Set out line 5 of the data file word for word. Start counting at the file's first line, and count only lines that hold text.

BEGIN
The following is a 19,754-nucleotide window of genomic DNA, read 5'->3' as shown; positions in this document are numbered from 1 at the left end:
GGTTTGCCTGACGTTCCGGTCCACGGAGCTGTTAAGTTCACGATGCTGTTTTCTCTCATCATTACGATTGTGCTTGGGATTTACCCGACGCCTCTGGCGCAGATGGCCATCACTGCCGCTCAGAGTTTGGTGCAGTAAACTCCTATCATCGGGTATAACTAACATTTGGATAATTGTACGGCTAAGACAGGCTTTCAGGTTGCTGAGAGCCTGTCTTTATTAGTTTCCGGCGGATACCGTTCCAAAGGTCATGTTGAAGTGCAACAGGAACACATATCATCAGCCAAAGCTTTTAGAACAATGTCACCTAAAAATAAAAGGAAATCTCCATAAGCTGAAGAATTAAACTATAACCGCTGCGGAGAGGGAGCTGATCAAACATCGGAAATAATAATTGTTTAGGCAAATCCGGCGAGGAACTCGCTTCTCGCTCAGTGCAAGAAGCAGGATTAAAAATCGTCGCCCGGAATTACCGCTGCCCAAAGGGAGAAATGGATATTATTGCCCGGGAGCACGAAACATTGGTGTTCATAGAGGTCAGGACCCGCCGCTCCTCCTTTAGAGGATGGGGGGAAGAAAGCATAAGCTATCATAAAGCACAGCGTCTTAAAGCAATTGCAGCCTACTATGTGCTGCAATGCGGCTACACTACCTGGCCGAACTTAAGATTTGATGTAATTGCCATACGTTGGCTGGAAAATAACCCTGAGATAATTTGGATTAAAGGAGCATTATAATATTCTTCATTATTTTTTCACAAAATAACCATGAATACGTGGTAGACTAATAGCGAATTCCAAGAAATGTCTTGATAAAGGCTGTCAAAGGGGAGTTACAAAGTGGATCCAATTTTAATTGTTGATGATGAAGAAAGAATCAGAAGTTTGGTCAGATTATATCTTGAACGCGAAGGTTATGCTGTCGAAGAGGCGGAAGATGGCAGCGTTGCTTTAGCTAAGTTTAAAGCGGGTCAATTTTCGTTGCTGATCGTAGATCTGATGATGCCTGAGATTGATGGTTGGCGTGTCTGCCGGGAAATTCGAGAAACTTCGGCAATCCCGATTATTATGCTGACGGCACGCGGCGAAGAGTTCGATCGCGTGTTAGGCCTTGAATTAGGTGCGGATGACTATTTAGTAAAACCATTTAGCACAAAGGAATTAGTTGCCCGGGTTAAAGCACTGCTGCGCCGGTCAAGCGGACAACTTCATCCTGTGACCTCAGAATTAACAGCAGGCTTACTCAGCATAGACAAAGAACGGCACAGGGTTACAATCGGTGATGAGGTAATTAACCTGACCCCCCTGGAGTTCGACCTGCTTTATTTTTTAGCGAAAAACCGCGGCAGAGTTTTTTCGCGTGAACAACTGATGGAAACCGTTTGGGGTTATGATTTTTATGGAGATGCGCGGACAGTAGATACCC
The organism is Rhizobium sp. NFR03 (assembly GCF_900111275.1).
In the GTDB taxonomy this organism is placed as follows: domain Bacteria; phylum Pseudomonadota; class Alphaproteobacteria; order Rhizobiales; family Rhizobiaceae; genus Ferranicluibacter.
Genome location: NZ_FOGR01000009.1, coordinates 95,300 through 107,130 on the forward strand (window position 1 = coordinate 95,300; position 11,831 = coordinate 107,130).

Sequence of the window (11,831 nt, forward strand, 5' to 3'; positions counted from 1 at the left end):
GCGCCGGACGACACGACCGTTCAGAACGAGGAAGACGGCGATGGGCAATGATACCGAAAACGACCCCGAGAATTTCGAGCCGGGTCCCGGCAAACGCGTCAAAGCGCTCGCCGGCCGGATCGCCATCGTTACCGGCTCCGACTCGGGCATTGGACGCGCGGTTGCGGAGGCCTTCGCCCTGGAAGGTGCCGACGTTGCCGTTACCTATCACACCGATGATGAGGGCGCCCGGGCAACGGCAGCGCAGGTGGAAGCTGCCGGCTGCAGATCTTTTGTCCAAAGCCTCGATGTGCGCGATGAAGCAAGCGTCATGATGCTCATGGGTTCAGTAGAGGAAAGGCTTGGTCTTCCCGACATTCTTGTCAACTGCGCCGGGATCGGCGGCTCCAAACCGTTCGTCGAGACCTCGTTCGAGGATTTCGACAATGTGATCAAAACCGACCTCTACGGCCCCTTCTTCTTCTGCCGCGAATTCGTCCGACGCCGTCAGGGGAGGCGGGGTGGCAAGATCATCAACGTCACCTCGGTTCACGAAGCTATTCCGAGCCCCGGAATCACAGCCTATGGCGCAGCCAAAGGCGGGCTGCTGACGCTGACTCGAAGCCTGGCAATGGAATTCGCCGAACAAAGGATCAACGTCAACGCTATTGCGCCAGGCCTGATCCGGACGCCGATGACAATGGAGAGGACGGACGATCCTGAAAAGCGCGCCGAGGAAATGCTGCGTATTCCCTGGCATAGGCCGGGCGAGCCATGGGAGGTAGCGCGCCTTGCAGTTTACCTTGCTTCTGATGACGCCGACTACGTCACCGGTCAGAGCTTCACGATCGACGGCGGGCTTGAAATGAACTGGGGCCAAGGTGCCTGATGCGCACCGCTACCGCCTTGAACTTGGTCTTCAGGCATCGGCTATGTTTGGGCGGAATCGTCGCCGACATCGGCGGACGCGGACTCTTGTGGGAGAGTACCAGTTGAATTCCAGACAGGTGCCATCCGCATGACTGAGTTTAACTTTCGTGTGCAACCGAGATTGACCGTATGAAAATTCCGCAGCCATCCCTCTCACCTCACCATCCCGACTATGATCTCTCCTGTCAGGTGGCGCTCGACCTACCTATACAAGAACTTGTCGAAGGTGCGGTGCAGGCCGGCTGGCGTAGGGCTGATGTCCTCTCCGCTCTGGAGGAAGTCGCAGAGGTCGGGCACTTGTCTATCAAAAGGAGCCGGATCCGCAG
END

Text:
Genome location: NZ_FOGR01000009.1, coordinates 95,300 through 107,130 on the forward strand (window position 1 = coordinate 95,300; position 11,831 = coordinate 107,130).